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Barbarism unlimited: On ’cow protection’ and Alwar attack
A man has been murdered by cow vigilantes. The murderers must be brought to book
The death of a man from injuries at the hands of “cow protection” vigilantes in Rajasthan’s Alwar district rightly animated Parliament. The details of the violence inflicted by a mob on Saturday are chilling and vividly caught on mobile phone video, and demand an assurance from the government that justice will be done. It is unfortunate that as the opposition raised the issue, the response from the treasury benches was anything but satisfactory. In fact, coupled with comments from spokespersons of the BJP and even the Rajasthan Home Minister, the message from the authorities indicates that an outrageous equivalence is being sought to be made between the lynch mob’s actions and the victims’ alleged — simply “alleged” — actions. The facts are these. Pehlu Khan, the deceased, and four others were on their way back to Haryana after buying cattle in Jaipur. A mob set itself upon them in Behror on the Jaipur-Delhi National Highway. The violence was explained as an attempt to prevent the “illegal” transportation of cattle. Instead of condemning the violence and stating that nobody has the right to attack individuals no matter what they may and may not have been doing, all that has emanated from ministers at the Centre and in Rajasthan is evasive prevarication. State Home Minister Gulab Chand Kataria said no one had the right to take the law into his own hands, but added it was “all right” that those illegally moving cattle were nabbed. In the Rajya Sabha, Minister Mukhtar Abbas Naqvi implied that no incident of such cow vigilantism had occurred.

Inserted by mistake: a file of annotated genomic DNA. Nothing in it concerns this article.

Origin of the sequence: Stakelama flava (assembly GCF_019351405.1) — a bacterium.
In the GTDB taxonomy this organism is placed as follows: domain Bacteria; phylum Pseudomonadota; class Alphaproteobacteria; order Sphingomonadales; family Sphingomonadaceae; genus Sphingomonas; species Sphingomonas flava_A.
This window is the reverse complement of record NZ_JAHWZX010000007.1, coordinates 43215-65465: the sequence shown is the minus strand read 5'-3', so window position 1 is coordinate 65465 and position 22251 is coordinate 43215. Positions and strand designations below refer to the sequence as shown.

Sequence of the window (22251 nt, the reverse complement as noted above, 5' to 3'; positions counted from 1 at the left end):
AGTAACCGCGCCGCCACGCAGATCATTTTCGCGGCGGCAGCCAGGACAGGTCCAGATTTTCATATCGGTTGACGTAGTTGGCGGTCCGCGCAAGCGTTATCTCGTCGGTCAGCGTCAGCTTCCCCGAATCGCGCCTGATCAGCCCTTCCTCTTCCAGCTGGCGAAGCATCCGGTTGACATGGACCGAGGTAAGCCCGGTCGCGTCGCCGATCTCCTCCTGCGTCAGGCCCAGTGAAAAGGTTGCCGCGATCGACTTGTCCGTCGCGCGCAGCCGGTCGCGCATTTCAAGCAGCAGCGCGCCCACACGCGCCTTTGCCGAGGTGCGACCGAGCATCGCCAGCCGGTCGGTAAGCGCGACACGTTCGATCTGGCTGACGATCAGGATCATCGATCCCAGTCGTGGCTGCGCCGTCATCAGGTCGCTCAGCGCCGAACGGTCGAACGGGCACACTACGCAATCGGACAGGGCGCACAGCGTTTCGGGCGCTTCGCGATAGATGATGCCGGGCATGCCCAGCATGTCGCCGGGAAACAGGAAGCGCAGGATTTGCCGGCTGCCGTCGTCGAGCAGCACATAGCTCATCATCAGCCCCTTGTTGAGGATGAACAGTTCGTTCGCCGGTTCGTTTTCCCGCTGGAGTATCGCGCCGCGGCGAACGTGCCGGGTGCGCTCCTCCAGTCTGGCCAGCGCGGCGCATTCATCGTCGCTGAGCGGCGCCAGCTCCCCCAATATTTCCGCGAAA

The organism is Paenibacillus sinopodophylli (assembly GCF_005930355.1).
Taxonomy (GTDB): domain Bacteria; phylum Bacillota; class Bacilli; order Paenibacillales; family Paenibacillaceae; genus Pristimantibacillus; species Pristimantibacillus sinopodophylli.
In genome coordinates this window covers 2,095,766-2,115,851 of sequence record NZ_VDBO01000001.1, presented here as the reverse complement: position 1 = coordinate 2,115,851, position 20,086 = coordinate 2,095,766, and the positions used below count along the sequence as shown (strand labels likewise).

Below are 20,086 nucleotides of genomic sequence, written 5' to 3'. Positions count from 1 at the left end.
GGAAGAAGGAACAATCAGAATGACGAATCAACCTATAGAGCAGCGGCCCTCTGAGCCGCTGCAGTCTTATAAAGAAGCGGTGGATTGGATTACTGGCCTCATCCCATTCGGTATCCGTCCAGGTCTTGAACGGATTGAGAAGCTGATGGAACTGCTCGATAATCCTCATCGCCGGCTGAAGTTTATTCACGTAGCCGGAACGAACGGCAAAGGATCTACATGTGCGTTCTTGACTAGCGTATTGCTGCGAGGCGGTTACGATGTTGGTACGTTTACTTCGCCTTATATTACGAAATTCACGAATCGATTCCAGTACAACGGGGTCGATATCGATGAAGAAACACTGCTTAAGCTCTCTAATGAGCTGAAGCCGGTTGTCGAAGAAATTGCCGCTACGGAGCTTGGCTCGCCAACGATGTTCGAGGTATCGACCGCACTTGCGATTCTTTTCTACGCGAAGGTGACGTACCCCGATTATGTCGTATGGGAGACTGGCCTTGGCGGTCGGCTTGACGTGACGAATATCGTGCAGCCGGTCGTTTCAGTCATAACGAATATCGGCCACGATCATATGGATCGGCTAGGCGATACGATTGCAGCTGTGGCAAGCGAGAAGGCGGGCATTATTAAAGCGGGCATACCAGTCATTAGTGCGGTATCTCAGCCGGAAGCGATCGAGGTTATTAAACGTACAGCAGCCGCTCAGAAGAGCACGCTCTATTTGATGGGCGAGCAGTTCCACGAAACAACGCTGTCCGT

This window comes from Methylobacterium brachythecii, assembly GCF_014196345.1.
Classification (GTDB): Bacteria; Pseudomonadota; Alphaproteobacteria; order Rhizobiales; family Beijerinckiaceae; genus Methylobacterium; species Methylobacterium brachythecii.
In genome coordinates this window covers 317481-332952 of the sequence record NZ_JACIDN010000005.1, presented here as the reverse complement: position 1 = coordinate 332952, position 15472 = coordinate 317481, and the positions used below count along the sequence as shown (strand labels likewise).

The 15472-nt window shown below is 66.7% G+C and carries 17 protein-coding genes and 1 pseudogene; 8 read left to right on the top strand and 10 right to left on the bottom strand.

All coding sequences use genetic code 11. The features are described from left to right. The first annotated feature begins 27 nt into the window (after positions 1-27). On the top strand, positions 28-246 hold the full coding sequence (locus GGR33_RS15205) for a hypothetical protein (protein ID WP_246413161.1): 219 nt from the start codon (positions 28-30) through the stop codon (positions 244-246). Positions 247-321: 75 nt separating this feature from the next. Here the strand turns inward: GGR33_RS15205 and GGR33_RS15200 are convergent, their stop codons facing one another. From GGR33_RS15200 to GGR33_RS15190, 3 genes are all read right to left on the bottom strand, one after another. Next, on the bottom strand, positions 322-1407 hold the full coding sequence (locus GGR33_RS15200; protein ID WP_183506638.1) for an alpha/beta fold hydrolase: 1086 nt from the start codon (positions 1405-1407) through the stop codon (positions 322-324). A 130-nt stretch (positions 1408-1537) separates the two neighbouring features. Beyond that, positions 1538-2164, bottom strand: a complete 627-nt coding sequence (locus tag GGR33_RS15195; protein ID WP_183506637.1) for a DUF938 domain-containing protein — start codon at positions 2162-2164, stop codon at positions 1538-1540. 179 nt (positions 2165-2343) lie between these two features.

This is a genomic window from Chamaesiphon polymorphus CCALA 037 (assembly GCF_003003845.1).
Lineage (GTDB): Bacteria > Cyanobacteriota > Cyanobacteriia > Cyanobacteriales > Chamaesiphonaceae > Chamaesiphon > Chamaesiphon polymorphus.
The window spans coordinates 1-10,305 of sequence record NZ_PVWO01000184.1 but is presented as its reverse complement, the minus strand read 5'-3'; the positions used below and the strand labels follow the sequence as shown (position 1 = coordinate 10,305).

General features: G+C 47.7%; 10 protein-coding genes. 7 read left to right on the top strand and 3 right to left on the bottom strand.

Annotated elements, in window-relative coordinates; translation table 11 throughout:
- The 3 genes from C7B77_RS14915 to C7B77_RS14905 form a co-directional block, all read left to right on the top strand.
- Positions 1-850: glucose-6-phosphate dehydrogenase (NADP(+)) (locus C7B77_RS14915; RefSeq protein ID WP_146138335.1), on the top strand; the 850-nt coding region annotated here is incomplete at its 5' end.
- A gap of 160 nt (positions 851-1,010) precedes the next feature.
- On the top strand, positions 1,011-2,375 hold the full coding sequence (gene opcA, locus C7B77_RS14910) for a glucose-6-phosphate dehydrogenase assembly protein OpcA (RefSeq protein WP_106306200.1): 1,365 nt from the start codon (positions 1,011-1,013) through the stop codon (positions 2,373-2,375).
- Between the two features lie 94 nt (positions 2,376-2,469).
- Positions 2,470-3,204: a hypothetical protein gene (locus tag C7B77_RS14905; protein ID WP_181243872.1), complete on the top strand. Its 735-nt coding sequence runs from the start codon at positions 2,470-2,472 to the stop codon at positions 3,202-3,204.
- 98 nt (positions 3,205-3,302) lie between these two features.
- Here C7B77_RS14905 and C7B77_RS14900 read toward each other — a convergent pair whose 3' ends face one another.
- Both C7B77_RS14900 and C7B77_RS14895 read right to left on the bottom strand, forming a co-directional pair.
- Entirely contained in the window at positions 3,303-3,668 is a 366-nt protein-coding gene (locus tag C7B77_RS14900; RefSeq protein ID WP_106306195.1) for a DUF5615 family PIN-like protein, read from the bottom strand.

Over the last three years, governments in different States, most of them ruled by the BJP, have tightened existing laws against cow slaughter. It is no accident that the period has been attended by an aggressive vigilantism. From the killing of a man in Dadri in Uttar Pradesh in 2015 on suspicion that he had beef in his possession, to the flogging of a group of Dalit men who were skinning a dead cow in Una in Gujarat last year, cow vigilantes, in the guise of being gau rakshaks, have created an atmosphere of fear. It is disturbing that legislative initiatives and mob violence have been moving in step. It is also true that while distancing organisations of the Sangh Parivar from the incidents, individuals affiliated to these organisations, including the BJP, have played down the instances of violence by focussing on how the alleged crimes had offended believers. And in this constant din of pledging support to the larger effort to protect the cow, there is little official deliberation on the actual implementation of anti-cow slaughter laws, let alone a recognition of the incentives these laws create for the illegal movement of animals across jurisdictions. By failing to condemn lynch mobs for murder and bring vigilantes to book, the government only diminishes Indian democracy.